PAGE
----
N.J. Constitutional Convention: Vol. 4, Page 35

entire responsibility for all courts, superior and inferior and small cause courts and all courts, in that judicial structure.

MISS SEUFERT: You mean, letting the Supreme Court exercise jurisdiction over every court in the State of New Jersey?

MR. DIXON: I said, what would be the argument against making the judicial structure similar for all courts, all the way down to the very minor courts, with the right to establish their control by rules and regulations - take it out of their hands? I am looking at this from the standpoint of getting the most satisfactory court set-up.

MISS SEUFERT: Personally, Mr. Dixon, I would have no objections to that whatsoever. It seems to me, however, that the Legislature would insist upon maintaining its power over the creation of the courts. I would rather see the Supreme Court itself do that, by rules, although I cannot see that such a system could be practically adopted, because of political objections.

VICE-CHAIRMAN: Mr. Dixon, your suggestion runs counter to our basic philosophy of separation of powers, and while I don't think Miss Seufert knows whether or not the legislators would object to it, since it is the Constitution we are talking about, I do think that in your deliberations you will want to give recognition to the historical philosophy of the separation of powers. Historically, we have visualized our democratic system, not only in New Jersey, but throughout the country - federal and state - as involving separation of functions, so that the judiciary performs the judicial functions, and the legislature performs the legislative functions. Setting up the court system within the constitutional framework has always been left to the Legislature. I know of no system in which the courts have been created by the courts. While it is conceivable that you would have a system of that kind, I say that you are going to run counter to the philosophy that I mentioned. That is probably the objection, as distinguished from the politics that you mentioned.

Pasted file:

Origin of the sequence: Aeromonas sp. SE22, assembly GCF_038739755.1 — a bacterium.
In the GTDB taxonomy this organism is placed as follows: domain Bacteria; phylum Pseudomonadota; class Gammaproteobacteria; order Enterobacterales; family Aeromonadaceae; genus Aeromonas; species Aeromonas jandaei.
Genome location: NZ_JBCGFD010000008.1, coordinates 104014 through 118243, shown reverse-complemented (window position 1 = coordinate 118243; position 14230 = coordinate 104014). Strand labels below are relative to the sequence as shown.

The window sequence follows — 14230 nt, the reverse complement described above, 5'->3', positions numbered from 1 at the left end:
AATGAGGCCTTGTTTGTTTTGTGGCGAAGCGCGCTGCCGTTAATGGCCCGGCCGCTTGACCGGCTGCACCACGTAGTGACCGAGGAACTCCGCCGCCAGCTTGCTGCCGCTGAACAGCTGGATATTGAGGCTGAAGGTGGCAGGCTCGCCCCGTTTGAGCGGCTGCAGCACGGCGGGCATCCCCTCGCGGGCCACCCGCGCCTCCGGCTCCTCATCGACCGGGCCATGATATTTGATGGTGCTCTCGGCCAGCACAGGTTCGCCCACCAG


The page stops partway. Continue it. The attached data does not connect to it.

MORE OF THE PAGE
MR. DIXON: I am not expressing my own mind. I am trying to explore - to see what arguments we get - pro and con.

VICE-CHAIRMAN: May I suggest that you take five or ten minutes more, Miss Seufert? We have to leave here 20 minutes before the hour.

MISS SEUFERT: Our second major point is that this proposed court system will provide for a convenience to litigants which does not at the present time exist for litigants in our State. The general court of statewide jurisdiction can be made readily available to all litigants throughout the State. The Chief Justice is given the power to set up offices throughout the State for the filing of papers and for the issuing of papers, wherever he believes it is necessary, for the

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